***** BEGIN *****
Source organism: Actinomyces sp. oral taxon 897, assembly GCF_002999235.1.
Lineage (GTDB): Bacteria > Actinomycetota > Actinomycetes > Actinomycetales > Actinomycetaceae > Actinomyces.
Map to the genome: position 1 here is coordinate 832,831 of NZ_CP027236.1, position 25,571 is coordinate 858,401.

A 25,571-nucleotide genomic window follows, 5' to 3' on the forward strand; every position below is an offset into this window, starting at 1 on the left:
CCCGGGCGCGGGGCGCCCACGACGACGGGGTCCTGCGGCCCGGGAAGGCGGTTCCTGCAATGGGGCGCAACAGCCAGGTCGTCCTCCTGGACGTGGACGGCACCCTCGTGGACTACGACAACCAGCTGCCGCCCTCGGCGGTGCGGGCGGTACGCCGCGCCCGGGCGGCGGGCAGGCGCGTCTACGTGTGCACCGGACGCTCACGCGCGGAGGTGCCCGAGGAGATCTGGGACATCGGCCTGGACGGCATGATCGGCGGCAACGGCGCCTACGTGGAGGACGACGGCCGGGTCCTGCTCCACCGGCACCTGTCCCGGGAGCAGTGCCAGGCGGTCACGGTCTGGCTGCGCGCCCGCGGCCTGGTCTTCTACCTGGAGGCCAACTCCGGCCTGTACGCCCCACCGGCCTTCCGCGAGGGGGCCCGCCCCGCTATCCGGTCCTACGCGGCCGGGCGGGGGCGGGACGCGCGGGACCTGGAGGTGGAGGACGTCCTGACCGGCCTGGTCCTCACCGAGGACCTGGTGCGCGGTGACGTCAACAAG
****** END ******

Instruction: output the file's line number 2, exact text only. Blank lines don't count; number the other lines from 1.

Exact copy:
Lineage (GTDB): Bacteria > Actinomycetota > Actinomycetes > Actinomycetales > Actinomycetaceae > Actinomyces.